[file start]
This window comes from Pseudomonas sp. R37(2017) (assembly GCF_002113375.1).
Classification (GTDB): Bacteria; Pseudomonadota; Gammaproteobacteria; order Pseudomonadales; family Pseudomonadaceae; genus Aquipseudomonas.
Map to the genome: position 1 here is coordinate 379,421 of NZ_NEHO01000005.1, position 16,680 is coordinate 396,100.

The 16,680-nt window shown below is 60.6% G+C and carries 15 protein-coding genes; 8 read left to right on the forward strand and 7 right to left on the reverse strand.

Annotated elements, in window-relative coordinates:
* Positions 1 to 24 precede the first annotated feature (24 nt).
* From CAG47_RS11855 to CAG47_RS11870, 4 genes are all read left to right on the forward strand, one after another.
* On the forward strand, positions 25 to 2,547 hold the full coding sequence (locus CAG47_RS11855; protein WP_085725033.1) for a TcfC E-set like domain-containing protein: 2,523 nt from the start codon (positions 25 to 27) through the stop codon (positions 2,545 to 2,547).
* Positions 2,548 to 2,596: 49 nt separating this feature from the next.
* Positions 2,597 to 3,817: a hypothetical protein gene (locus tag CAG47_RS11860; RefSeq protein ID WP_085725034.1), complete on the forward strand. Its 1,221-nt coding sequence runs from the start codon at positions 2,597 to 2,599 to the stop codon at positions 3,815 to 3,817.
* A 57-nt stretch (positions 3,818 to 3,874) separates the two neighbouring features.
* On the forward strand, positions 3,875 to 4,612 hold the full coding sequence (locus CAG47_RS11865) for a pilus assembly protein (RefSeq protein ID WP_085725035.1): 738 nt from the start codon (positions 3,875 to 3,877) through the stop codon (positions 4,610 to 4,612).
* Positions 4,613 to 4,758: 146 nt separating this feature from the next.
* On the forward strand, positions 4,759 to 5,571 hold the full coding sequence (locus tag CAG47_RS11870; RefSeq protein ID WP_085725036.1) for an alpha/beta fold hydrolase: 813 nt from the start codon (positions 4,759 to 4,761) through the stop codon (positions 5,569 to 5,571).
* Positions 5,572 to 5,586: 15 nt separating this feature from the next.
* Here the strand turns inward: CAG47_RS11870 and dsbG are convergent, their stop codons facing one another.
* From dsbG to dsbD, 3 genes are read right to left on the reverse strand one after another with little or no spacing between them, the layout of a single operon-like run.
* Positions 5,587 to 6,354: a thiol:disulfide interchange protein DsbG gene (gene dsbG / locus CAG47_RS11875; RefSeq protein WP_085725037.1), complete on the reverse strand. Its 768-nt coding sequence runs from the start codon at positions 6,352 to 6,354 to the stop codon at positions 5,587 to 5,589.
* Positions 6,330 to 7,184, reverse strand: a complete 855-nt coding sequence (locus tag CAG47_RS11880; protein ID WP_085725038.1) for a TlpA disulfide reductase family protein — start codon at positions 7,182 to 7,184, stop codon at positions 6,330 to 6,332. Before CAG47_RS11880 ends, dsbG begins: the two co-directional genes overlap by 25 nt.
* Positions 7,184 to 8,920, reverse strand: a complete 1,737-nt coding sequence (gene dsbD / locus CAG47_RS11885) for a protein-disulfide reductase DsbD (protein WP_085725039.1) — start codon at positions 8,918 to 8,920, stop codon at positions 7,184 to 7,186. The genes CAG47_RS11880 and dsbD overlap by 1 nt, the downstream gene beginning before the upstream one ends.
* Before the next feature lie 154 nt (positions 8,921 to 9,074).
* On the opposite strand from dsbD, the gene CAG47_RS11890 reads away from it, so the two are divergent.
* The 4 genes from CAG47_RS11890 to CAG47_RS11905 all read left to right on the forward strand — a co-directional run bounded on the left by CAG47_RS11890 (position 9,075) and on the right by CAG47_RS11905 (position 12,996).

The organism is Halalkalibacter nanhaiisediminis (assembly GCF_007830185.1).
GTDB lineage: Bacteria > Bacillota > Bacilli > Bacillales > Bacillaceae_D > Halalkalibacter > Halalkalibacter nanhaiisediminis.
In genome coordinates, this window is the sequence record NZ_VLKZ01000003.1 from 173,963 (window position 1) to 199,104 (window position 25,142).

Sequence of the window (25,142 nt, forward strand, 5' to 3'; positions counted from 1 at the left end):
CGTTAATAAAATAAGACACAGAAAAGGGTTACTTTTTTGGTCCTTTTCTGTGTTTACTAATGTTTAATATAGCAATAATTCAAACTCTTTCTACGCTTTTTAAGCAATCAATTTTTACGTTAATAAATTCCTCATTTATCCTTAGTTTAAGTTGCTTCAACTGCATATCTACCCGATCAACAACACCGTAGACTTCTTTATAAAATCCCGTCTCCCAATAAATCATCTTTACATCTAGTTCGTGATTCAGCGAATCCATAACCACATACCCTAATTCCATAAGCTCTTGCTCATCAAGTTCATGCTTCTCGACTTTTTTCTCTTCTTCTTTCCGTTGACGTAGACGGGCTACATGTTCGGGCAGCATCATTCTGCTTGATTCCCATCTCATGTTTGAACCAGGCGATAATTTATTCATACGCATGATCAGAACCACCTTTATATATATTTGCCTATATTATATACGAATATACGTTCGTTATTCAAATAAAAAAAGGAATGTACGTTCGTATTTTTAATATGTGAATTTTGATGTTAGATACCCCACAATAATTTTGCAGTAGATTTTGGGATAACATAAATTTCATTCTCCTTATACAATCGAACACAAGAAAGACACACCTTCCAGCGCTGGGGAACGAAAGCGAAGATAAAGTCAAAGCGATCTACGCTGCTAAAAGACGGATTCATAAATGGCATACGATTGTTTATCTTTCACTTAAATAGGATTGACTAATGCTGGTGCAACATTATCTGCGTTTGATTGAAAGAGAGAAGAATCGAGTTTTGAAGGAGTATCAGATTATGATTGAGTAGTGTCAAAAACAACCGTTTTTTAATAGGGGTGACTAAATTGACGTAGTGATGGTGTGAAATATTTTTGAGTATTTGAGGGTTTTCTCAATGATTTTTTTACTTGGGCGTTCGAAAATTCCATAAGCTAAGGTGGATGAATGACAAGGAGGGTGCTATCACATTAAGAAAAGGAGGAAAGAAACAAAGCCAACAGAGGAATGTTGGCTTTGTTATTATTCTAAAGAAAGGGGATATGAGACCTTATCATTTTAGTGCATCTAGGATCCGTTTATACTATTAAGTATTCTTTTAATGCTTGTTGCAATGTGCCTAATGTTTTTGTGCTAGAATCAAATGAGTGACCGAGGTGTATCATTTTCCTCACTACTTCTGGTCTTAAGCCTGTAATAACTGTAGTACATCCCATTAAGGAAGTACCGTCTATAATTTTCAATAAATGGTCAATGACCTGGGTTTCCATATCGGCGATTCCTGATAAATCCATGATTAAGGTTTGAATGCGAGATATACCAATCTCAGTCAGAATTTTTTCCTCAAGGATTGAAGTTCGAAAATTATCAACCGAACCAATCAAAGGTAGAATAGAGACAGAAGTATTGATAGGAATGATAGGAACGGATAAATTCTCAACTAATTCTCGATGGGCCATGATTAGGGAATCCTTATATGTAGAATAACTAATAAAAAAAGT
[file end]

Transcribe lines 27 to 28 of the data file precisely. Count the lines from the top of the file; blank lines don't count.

Sequence of the window (25,142 nt, forward strand, 5' to 3'; positions counted from 1 at the left end):
CGTTAATAAAATAAGACACAGAAAAGGGTTACTTTTTTGGTCCTTTTCTGTGTTTACTAATGTTTAATATAGCAATAATTCAAACTCTTTCTACGCTTTTTAAGCAATCAATTTTTACGTTAATAAATTCCTCATTTATCCTTAGTTTAAGTTGCTTCAACTGCATATCTACCCGATCAACAACACCGTAGACTTCTTTATAAAATCCCGTCTCCCAATAAATCATCTTTACATCTAGTTCGTGATTCAGCGAATCCATAACCACATACCCTAATTCCATAAGCTCTTGCTCATCAAGTTCATGCTTCTCGACTTTTTTCTCTTCTTCTTTCCGTTGACGTAGACGGGCTACATGTTCGGGCAGCATCATTCTGCTTGATTCCCATCTCATGTTTGAACCAGGCGATAATTTATTCATACGCATGATCAGAACCACCTTTATATATATTTGCCTATATTATATACGAATATACGTTCGTTATTCAAATAAAAAAAGGAATGTACGTTCGTATTTTTAATATGTGAATTTTGATGTTAGATACCCCACAATAATTTTGCAGTAGATTTTGGGATAACATAAATTTCATTCTCCTTATACAATCGAACACAAGAAAGACACACCTTCCAGCGCTGGGGAACGAAAGCGAAGATAAAGTCAAAGCGATCTACGCTGCTAAAAGACGGATTCATAAATGGCATACGATTGTTTATCTTTCACTTAAATAGGATTGACTAATGCTGGTGCAACATTATCTGCGTTTGATTGAAAGAGAGAAGAATCGAGTTTTGAAGGAGTATCAGATTATGATTGAGTAGTGTCAAAAACAACCGTTTTTTAATAGGGGTGACTAAATTGACGTAGTGATGGTGTGAAATATTTTTGAGTATTTGAGGGTTTTCTCAATGATTTTTTTACTTGGGCGTTCGAAAATTCCATAAGCTAAGGTGGATGAATGACAAGGAGGGTGCTATCACATTAAGAAAAGGAGGAAAGAAACAAAGCCAACAGAGGAATGTTGGCTTTGTTATTATTCTAAAGAAAGGGGATATGAGACCTTATCATTTTAGTGCATCTAGGATCCGTTTATACTATTAAGTATTCTTTTAATGCTTGTTGCAATGTGCCTAATGTTTTTGTGCTAGAATCAAATGAGTGACCGAGGTGTATCATTTTCCTCACTACTTCTGGTCTTAAGCCTGTAATAACTGTAGTACATCCCATTAAGGAAGTACCGTCTATAATTTTCAATAAATGGTCAATGACCTGGGTTTCCATATCGGCGATTCCTGATAAATCCATGATTAAGGTTTGAATGCGAGATATACCAATCTCAGTCAGAATTTTTTCCTCAAGGATTGAAGTTCGAAAATTATCAACCGAACCAATCAAAGGTAGAATAGAGACAGAAGTATTGATAGGAATGATAGGAACGGATAAATTCTCAACTAATTCTCGATGGGCCATGATTAGGGAATCCTTATATGTAGAATAACTAATAAAAAAAGT